Prison Sisters (movie review)

“I was sentenced to prison, but at the same time it was the only place I was free.”
– Sara in Prison Sisters (2016)

This week, I am visiting the International Documentary Film Festival Amsterdam, one of my favourite film festivals. One of the documentaries that touched me the most was Prison Sisters by Nima Sarvestani. In the film, we follow Sara, a woman from Afghanistan applying for asylum in Sweden while struggling to leave her previous life and friends behind. Prison Sisters is a follow-up to Nima’s previous movie No Burqas Behind Bars about a women’s prison in Afghanistan. This second movie about Sara is a beautiful insight in the meaning of freedom to prisoners.

Sara was sentenced to Takhar Prison at the age of 17 for “moral crimes”; she had run away from home with a boy she fell in love with. After two years of prison, she was brought back to her family where she was locked into a room and the family did not allow her to leave. So her social imprisonment began.

“I did not want to be released from prison. Freedom is only good if you have a family that cares for you (…) After a woman has been to prison in Afghanistan, no one would marry her, no one would even speak to her.”
– Sara in Prison Sisters (2016)

Social isolation soon turned into fear; fear of her cousins and uncle killing her out of shame for the family. She contacted Nima, the director of both documentaries, to help her out. The movie Prison Sisters starts when Sara is visiting Sweden for the premiere of No Burqas Behind Bars and decides to apply for asylum.

Sara in Sweden, still from Prison Sisters – IDFA

While in Sweden, we see Sara calling her husband Navid. Unclear of when or how they met, Navid still lives in Afghanistan and through the telephone he urges her to behave according to the social-cultural norms back in Afghanistan. Nonetheless, Sara turns into her own version of Lara Croft; with strong facial features and breaded her, she stands her ground to her husband and gets praised for her courage at every screening of the first documentary she attends.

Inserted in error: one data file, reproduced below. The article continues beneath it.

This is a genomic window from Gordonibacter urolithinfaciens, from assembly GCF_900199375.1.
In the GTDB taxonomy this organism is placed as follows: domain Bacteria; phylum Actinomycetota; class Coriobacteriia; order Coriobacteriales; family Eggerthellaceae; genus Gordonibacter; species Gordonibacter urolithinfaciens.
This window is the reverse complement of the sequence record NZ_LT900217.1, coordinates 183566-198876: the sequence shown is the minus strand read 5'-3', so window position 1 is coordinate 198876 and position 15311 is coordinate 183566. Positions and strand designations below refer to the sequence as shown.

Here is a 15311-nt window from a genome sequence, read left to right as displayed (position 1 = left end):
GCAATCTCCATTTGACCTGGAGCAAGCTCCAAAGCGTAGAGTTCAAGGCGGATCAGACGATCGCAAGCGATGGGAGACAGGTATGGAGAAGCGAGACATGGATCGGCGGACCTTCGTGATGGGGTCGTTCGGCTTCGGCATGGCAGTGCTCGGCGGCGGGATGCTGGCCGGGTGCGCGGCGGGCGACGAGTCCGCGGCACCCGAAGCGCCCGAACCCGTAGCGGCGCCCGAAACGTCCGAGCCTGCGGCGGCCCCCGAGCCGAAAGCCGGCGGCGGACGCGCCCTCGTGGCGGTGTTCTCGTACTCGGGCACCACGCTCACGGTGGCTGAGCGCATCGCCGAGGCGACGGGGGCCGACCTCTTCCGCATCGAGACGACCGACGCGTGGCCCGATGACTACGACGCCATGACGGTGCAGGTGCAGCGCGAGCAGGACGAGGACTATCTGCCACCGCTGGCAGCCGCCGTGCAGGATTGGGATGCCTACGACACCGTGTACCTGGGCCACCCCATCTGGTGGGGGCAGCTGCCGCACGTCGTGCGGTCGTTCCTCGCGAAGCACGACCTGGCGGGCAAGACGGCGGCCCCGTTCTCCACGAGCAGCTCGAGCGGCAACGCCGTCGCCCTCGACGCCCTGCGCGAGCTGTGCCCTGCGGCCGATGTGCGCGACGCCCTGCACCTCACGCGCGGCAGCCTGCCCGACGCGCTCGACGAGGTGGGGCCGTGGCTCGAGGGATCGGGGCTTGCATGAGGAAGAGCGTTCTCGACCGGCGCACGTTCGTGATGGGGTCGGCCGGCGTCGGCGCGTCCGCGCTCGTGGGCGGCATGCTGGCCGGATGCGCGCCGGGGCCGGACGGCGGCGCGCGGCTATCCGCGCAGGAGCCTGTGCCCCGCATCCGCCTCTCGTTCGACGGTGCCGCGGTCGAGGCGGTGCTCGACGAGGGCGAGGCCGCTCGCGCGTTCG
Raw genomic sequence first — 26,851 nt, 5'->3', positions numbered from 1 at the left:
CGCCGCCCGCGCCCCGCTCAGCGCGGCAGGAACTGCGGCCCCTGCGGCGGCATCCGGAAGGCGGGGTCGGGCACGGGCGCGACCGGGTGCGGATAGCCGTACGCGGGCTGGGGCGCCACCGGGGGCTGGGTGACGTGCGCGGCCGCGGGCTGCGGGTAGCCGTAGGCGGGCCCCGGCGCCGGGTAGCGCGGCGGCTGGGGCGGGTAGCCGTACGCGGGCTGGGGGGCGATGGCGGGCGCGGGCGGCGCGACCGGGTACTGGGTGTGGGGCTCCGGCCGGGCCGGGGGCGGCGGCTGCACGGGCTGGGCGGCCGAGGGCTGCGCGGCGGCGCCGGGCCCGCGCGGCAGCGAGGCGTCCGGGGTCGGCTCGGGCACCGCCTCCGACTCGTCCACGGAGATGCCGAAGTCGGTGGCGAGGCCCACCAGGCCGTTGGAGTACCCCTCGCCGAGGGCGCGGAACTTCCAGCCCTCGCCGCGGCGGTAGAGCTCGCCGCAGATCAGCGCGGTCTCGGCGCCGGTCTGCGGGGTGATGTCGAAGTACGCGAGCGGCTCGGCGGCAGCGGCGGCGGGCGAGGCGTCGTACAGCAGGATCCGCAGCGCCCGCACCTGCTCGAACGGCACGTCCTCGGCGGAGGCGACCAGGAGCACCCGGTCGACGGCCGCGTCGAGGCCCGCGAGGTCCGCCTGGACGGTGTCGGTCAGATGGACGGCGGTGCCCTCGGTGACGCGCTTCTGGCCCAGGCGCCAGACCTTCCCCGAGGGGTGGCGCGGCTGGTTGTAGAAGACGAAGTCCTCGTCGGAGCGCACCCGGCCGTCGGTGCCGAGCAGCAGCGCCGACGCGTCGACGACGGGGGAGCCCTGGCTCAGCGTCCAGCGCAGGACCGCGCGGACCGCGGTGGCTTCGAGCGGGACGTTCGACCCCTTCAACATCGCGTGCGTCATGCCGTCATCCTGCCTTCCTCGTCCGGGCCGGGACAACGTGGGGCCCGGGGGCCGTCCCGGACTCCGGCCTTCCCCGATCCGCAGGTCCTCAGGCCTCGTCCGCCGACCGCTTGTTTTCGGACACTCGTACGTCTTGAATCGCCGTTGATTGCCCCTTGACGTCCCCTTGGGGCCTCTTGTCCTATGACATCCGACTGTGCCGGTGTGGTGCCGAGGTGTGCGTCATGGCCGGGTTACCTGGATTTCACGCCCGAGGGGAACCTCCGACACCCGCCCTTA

“I wasn’t allowed to laugh out loud as you were afraid people would hear me and now you ask me why I go out and have friends? I am free now.”
– Sara on the phone with Navid

When Sara receives her residence permit, we see her scream of joy, dance and hug her friends. This moment closely resembles the first scene in which she receives the news of her release from prison and the following actual release and thus ties the stories together. The next step is for her husband to join her and while on her way to the airport, she could not have looked more Lara Croft than ever before: leather jacket, straight face. When her friend’ son asks her if she would hug and kiss her husband, she replies: Hug? yes. Kiss? no. He needs to prove his worth to her again.

But the question rises how much of this newly found freedom and character is part of her internal identity that she is discovering in the gender-neutral Sweden, or how much it is dictated by her Afghani-Swedish friends who tell her how to behave and how to talk to her husband. Sara dances at the Gay Pride, but not yet understands how sex can be pleasurable to women. She uses the words of freedom and feminism to her husband, but does she believe them yet?

We will not found out. After her husband arrives, Sara breaks all contact with her friends and the filmmakers. The movie states she dropped out of school and decided to dress traditionally again. The gender-constricting rules that created her social imprisonment and from which she felt free in prison, now extend beyond a country’s borders through her husband.

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